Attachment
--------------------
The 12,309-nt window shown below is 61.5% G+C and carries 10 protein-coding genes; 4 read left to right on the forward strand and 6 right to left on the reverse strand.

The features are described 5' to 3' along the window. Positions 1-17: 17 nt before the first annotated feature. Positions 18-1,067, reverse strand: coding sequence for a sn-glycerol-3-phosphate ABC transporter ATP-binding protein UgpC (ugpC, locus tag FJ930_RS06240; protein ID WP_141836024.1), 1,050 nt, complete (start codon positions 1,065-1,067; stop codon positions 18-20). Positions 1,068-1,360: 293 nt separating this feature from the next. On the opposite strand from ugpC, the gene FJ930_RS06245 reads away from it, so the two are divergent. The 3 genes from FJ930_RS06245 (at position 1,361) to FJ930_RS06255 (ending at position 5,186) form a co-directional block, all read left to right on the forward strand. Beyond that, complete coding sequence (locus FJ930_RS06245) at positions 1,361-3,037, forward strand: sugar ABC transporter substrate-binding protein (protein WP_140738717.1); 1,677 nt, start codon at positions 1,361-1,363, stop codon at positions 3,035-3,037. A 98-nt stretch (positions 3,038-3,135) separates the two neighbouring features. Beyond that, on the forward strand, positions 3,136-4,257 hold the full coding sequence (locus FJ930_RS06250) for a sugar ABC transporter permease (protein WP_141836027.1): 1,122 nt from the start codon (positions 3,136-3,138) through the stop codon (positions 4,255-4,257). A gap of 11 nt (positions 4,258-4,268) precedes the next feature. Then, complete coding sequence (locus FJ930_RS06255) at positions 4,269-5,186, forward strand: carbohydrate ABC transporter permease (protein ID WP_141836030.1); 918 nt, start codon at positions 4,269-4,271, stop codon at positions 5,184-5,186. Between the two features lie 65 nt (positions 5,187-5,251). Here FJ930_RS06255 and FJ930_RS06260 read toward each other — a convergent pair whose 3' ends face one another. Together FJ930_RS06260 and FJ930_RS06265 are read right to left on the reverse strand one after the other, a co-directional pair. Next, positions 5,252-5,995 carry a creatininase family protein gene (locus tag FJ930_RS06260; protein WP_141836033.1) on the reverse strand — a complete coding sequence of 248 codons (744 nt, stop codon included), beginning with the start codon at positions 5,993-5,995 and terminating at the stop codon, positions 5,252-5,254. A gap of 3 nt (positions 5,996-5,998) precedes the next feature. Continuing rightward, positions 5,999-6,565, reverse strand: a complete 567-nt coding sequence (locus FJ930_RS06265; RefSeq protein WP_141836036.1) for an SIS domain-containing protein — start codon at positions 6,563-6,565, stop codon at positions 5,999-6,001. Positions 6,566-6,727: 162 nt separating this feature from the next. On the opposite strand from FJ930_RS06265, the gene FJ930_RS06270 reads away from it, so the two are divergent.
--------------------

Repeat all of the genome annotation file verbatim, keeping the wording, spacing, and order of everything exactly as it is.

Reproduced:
The 12,309-nt window shown below is 61.5% G+C and carries 10 protein-coding genes; 4 read left to right on the forward strand and 6 right to left on the reverse strand.

The features are described 5' to 3' along the window. Positions 1-17: 17 nt before the first annotated feature. Positions 18-1,067, reverse strand: coding sequence for a sn-glycerol-3-phosphate ABC transporter ATP-binding protein UgpC (ugpC, locus tag FJ930_RS06240; protein ID WP_141836024.1), 1,050 nt, complete (start codon positions 1,065-1,067; stop codon positions 18-20). Positions 1,068-1,360: 293 nt separating this feature from the next. On the opposite strand from ugpC, the gene FJ930_RS06245 reads away from it, so the two are divergent. The 3 genes from FJ930_RS06245 (at position 1,361) to FJ930_RS06255 (ending at position 5,186) form a co-directional block, all read left to right on the forward strand. Beyond that, complete coding sequence (locus FJ930_RS06245) at positions 1,361-3,037, forward strand: sugar ABC transporter substrate-binding protein (protein WP_140738717.1); 1,677 nt, start codon at positions 1,361-1,363, stop codon at positions 3,035-3,037. A 98-nt stretch (positions 3,038-3,135) separates the two neighbouring features. Beyond that, on the forward strand, positions 3,136-4,257 hold the full coding sequence (locus FJ930_RS06250) for a sugar ABC transporter permease (protein WP_141836027.1): 1,122 nt from the start codon (positions 3,136-3,138) through the stop codon (positions 4,255-4,257). A gap of 11 nt (positions 4,258-4,268) precedes the next feature. Then, complete coding sequence (locus FJ930_RS06255) at positions 4,269-5,186, forward strand: carbohydrate ABC transporter permease (protein ID WP_141836030.1); 918 nt, start codon at positions 4,269-4,271, stop codon at positions 5,184-5,186. Between the two features lie 65 nt (positions 5,187-5,251). Here FJ930_RS06255 and FJ930_RS06260 read toward each other — a convergent pair whose 3' ends face one another. Together FJ930_RS06260 and FJ930_RS06265 are read right to left on the reverse strand one after the other, a co-directional pair. Next, positions 5,252-5,995 carry a creatininase family protein gene (locus tag FJ930_RS06260; protein WP_141836033.1) on the reverse strand — a complete coding sequence of 248 codons (744 nt, stop codon included), beginning with the start codon at positions 5,993-5,995 and terminating at the stop codon, positions 5,252-5,254. A gap of 3 nt (positions 5,996-5,998) precedes the next feature. Continuing rightward, positions 5,999-6,565, reverse strand: a complete 567-nt coding sequence (locus FJ930_RS06265; RefSeq protein WP_141836036.1) for an SIS domain-containing protein — start codon at positions 6,563-6,565, stop codon at positions 5,999-6,001. Positions 6,566-6,727: 162 nt separating this feature from the next. On the opposite strand from FJ930_RS06265, the gene FJ930_RS06270 reads away from it, so the two are divergent.